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Thank you for the reply @namratanehete. We can make analytics to work only with Cassandra. It will be solely based on CQL. Also with Bunsen FHIR structures exposed as a unified format which allow users to perform advanced queries in Spark compared to using cassandra CQL. The capabilities of CQL will be depend on @yashdsaraf structure of storing data in the cassandra. One more thing we should consider is that, single FHIR resource it self contains complex elements within the resource. So we will need to stored data in appropriate columns which should be able to use via CQL. Because the query builder will ultimately build a CQL or Spark SQL depend on the approach we are going to take. I will do more research on this and come up with small comparison.

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Currently I’m using converters to store complex (non primitive) data types. This means a lot of them are stored in JSON format. To store the data in separate columns, these complex data types will need to be declared as User Defined Types in Cassandra.
Spring Data Cassandra provides a way to do this by simply annotating the complex data type classes with @UserDefinedType which again poses the same problem as before i.e We can’t annotate the HAPI FHIR classes without extending (in this case extending won’t work either) or duplicating them.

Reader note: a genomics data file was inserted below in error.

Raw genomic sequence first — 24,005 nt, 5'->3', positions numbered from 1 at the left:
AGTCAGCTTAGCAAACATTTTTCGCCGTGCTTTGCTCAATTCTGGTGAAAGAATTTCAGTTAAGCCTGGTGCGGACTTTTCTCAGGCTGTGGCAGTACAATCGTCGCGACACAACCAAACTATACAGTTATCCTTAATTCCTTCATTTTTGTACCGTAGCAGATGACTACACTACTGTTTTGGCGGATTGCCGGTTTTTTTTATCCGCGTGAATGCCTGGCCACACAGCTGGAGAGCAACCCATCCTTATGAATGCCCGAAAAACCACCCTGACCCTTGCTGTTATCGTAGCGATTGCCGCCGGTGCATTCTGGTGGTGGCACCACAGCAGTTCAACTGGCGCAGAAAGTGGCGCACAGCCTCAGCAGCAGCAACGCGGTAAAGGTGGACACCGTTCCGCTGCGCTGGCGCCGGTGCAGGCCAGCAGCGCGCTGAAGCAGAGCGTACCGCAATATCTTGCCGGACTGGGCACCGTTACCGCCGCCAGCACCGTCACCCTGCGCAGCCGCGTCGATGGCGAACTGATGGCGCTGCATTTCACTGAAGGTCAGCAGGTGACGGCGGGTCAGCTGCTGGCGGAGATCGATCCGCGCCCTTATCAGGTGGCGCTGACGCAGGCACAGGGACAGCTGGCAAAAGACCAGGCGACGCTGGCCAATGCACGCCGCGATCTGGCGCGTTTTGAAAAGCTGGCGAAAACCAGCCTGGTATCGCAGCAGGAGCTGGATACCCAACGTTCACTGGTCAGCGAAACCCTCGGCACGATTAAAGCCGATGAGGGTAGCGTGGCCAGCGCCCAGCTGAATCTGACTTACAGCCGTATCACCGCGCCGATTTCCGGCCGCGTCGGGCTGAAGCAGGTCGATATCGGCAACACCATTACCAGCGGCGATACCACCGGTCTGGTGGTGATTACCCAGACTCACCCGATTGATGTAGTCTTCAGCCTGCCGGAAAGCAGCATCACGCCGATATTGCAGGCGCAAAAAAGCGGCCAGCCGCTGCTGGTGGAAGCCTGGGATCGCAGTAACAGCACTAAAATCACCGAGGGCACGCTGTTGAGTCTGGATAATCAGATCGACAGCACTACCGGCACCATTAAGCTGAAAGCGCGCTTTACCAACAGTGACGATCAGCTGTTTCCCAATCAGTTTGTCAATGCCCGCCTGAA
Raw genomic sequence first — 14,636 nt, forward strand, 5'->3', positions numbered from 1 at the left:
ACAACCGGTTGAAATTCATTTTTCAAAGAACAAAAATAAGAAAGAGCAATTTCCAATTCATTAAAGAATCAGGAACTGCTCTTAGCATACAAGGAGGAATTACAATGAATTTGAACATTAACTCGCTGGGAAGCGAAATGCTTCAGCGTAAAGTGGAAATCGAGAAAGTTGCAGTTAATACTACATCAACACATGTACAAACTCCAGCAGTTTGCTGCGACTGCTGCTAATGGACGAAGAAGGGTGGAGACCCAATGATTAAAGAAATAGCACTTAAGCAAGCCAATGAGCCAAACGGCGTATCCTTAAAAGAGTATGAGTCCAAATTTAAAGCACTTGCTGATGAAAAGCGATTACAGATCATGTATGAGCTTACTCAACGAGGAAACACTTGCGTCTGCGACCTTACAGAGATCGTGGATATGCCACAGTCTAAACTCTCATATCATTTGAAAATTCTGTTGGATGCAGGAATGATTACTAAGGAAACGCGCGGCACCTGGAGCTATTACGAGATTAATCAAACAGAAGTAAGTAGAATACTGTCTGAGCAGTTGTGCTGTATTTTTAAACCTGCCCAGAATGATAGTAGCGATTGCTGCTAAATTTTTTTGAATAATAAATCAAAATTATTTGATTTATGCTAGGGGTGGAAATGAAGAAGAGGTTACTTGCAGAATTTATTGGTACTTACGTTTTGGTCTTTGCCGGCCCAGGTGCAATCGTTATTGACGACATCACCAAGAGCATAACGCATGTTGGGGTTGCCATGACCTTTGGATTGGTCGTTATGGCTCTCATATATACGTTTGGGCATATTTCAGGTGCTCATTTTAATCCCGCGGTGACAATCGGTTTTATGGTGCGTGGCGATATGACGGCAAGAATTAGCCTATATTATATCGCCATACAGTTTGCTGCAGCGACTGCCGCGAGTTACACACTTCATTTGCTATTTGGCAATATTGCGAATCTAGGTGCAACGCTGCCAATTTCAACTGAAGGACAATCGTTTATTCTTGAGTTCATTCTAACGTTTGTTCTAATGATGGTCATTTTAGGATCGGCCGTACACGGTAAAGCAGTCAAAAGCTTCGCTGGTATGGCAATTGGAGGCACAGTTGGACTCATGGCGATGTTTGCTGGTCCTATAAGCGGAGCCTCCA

1 Like

Hi all,

@sunbiz @namratanehete @judywawira

I have done some comprehensive research on using CQL and Spark SQL.

Cassandra is a write optimized database. Cassandra user guides suggest people to duplicate data if it optimize the read operations. CQL or Cassandra APIs does not provide support for JOIN operations across multiple tables. Which means running complex queries across multiple tables can’t be supported. This is purely based on the NoSQL concepts. As I shown earlier, spark SQL allow users to write complex SQLs to do more drill down analysis. If we use CQL, we only have ability to run CQL on single resources only.

Complex query example which selects patients based on valueQuantity on Spark SQL.

SELECT,, observation.subject, observation.valueQuantity FROM patient inner join observation where observation.subject.reference == and observation.valueQuantity.value > 15

Another limitation of Cassandra is that, WHERE clause only can be used with indexed columns. As an example, if user want to search patients by firstname, then firstname should column should be indexed. Likewise, if we needs to provide more query options based on columns, we will need to create secondary indexes. Cassandra doesn’t encourage people to create large number of indexes as it will affect the performance of write queries.